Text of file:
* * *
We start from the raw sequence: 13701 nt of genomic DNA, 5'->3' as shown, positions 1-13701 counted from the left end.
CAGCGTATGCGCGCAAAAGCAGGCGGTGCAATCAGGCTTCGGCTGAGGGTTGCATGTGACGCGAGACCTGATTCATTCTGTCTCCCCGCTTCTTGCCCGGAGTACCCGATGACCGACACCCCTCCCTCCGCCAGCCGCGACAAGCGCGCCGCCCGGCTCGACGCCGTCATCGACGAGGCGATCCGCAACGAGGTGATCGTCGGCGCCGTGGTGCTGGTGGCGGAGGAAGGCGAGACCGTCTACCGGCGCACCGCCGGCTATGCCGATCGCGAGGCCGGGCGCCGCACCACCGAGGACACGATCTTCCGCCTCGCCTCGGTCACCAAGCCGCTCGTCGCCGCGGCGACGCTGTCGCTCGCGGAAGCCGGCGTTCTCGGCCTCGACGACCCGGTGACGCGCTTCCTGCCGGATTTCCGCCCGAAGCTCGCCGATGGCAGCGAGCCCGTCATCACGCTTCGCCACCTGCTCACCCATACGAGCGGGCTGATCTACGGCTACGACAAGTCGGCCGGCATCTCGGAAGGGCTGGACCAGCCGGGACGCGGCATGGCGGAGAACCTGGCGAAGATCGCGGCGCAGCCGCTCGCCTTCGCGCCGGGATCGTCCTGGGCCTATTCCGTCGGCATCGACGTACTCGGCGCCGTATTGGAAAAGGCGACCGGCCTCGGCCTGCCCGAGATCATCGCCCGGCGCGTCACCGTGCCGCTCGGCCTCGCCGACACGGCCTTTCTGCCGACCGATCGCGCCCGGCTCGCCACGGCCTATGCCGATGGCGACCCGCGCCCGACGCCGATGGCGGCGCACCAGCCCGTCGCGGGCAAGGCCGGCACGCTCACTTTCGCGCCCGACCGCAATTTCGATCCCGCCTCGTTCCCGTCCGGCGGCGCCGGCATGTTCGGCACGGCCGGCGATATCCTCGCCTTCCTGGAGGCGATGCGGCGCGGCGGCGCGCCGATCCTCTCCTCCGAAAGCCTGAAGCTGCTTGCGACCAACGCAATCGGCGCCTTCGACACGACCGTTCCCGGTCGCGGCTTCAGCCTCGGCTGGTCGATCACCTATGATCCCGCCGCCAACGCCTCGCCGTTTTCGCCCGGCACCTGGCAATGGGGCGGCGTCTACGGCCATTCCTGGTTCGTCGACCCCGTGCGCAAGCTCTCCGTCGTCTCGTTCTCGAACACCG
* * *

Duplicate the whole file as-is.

We start from the raw sequence: 13701 nt of genomic DNA, 5'->3' as shown, positions 1-13701 counted from the left end.
CAGCGTATGCGCGCAAAAGCAGGCGGTGCAATCAGGCTTCGGCTGAGGGTTGCATGTGACGCGAGACCTGATTCATTCTGTCTCCCCGCTTCTTGCCCGGAGTACCCGATGACCGACACCCCTCCCTCCGCCAGCCGCGACAAGCGCGCCGCCCGGCTCGACGCCGTCATCGACGAGGCGATCCGCAACGAGGTGATCGTCGGCGCCGTGGTGCTGGTGGCGGAGGAAGGCGAGACCGTCTACCGGCGCACCGCCGGCTATGCCGATCGCGAGGCCGGGCGCCGCACCACCGAGGACACGATCTTCCGCCTCGCCTCGGTCACCAAGCCGCTCGTCGCCGCGGCGACGCTGTCGCTCGCGGAAGCCGGCGTTCTCGGCCTCGACGACCCGGTGACGCGCTTCCTGCCGGATTTCCGCCCGAAGCTCGCCGATGGCAGCGAGCCCGTCATCACGCTTCGCCACCTGCTCACCCATACGAGCGGGCTGATCTACGGCTACGACAAGTCGGCCGGCATCTCGGAAGGGCTGGACCAGCCGGGACGCGGCATGGCGGAGAACCTGGCGAAGATCGCGGCGCAGCCGCTCGCCTTCGCGCCGGGATCGTCCTGGGCCTATTCCGTCGGCATCGACGTACTCGGCGCCGTATTGGAAAAGGCGACCGGCCTCGGCCTGCCCGAGATCATCGCCCGGCGCGTCACCGTGCCGCTCGGCCTCGCCGACACGGCCTTTCTGCCGACCGATCGCGCCCGGCTCGCCACGGCCTATGCCGATGGCGACCCGCGCCCGACGCCGATGGCGGCGCACCAGCCCGTCGCGGGCAAGGCCGGCACGCTCACTTTCGCGCCCGACCGCAATTTCGATCCCGCCTCGTTCCCGTCCGGCGGCGCCGGCATGTTCGGCACGGCCGGCGATATCCTCGCCTTCCTGGAGGCGATGCGGCGCGGCGGCGCGCCGATCCTCTCCTCCGAAAGCCTGAAGCTGCTTGCGACCAACGCAATCGGCGCCTTCGACACGACCGTTCCCGGTCGCGGCTTCAGCCTCGGCTGGTCGATCACCTATGATCCCGCCGCCAACGCCTCGCCGTTTTCGCCCGGCACCTGGCAATGGGGCGGCGTCTACGGCCATTCCTGGTTCGTCGACCCCGTGCGCAAGCTCTCCGTCGTCTCGTTCTCGAACACCG